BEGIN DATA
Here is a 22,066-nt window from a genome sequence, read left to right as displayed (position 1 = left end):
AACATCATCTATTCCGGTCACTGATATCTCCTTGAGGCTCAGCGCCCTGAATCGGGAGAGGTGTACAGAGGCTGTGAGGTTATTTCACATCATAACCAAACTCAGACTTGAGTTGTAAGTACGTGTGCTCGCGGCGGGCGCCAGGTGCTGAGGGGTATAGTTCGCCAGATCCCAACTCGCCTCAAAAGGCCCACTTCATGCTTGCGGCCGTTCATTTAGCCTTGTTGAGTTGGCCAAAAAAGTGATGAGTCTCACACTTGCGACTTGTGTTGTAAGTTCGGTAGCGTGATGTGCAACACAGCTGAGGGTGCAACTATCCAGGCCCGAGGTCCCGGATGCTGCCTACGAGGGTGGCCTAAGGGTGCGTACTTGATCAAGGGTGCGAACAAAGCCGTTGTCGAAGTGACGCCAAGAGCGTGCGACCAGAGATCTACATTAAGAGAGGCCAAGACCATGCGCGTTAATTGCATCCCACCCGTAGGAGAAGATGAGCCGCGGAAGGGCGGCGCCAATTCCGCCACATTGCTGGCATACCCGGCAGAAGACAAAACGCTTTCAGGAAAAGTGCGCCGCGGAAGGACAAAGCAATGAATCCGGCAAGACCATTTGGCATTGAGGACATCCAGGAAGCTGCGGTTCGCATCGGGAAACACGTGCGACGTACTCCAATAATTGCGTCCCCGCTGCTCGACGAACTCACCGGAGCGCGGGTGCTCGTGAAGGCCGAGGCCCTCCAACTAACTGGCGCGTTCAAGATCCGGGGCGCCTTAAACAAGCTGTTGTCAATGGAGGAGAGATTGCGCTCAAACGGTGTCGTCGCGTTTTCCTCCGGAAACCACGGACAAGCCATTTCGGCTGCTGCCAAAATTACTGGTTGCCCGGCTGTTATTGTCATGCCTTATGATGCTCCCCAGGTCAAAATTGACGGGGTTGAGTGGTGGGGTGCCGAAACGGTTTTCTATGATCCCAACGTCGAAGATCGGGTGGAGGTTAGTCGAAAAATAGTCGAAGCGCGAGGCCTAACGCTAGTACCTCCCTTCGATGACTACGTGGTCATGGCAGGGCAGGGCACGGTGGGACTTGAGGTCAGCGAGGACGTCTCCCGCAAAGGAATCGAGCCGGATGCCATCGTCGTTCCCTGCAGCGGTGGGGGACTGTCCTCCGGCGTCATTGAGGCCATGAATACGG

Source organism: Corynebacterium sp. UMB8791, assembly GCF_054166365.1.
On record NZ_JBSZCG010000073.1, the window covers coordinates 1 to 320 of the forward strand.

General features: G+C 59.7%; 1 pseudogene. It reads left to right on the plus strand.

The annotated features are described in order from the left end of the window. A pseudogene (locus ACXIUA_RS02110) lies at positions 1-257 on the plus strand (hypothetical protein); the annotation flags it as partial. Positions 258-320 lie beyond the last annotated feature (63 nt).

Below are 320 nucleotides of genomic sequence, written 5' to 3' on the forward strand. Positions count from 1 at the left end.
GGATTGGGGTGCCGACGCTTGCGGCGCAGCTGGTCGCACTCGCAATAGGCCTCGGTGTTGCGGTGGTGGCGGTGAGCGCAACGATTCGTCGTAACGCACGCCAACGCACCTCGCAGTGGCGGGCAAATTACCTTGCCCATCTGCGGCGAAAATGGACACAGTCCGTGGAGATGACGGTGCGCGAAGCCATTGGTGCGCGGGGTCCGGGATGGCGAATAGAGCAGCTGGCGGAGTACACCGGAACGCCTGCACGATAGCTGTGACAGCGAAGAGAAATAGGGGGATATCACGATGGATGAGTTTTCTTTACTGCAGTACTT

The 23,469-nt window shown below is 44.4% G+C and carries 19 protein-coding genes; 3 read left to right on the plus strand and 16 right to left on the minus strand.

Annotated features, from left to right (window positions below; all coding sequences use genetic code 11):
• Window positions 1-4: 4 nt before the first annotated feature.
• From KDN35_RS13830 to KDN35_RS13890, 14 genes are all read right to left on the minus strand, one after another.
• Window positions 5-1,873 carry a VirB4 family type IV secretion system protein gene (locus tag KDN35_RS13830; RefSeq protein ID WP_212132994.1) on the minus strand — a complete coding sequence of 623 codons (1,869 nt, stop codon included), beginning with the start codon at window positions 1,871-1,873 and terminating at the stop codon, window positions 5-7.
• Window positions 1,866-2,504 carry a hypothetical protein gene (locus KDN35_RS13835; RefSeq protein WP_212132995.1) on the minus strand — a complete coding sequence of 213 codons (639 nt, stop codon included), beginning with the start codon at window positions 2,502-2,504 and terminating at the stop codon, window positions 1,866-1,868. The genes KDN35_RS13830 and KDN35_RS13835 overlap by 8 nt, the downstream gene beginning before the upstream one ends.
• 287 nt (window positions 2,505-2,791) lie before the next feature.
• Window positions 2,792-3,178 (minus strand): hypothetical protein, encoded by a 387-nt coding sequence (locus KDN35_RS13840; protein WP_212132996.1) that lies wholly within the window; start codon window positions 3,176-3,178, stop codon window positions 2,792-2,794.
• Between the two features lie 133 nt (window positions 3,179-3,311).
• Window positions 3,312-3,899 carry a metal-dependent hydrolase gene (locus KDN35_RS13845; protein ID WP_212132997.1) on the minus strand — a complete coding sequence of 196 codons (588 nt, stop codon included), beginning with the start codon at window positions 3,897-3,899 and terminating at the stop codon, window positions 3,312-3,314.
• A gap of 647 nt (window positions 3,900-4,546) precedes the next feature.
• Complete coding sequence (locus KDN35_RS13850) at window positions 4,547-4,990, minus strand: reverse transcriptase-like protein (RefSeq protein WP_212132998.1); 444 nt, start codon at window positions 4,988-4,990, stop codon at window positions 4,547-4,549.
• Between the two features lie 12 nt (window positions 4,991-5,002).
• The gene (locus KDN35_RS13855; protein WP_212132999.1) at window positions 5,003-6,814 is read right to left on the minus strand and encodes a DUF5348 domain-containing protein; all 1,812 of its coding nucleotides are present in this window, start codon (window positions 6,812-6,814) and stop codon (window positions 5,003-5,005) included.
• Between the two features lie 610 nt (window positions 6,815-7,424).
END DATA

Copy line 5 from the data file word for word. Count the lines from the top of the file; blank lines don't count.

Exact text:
General features: G+C 59.7%; 1 pseudogene. It reads left to right on the plus strand.